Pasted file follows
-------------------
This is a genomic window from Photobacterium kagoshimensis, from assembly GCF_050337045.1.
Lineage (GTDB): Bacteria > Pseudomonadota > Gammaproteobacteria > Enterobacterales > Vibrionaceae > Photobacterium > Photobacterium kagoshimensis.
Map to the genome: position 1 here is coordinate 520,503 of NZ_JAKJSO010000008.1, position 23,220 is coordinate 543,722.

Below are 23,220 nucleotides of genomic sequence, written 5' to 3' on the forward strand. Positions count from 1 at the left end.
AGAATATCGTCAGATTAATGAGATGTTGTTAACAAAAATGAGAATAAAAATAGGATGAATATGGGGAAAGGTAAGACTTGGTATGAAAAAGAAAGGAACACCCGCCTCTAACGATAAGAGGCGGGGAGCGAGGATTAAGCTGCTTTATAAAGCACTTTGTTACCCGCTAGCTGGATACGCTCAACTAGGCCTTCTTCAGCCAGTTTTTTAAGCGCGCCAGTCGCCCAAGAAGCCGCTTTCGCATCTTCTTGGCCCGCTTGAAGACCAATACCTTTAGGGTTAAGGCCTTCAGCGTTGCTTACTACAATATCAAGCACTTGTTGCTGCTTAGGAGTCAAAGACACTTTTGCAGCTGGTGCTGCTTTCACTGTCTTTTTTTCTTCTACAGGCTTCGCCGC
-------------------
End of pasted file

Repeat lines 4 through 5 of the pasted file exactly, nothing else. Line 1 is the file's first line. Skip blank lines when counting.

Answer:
Below are 23,220 nucleotides of genomic sequence, written 5' to 3' on the forward strand. Positions count from 1 at the left end.
AGAATATCGTCAGATTAATGAGATGTTGTTAACAAAAATGAGAATAAAAATAGGATGAATATGGGGAAAGGTAAGACTTGGTATGAAAAAGAAAGGAACACCCGCCTCTAACGATAAGAGGCGGGGAGCGAGGATTAAGCTGCTTTATAAAGCACTTTGTTACCCGCTAGCTGGATACGCTCAACTAGGCCTTCTTCAGCCAGTTTTTTAAGCGCGCCAGTCGCCCAAGAAGCCGCTTTCGCATCTTCTTGGCCCGCTTGAAGACCAATACCTTTAGGGTTAAGGCCTTCAGCGTTGCTTACTACAATATCAAGCACTTGTTGCTGCTTAGGAGTCAAAGACACTTTTGCAGCTGGTGCTGCTTTCACTGTCTTTTTTTCTTCTACAGGCTTCGCCGC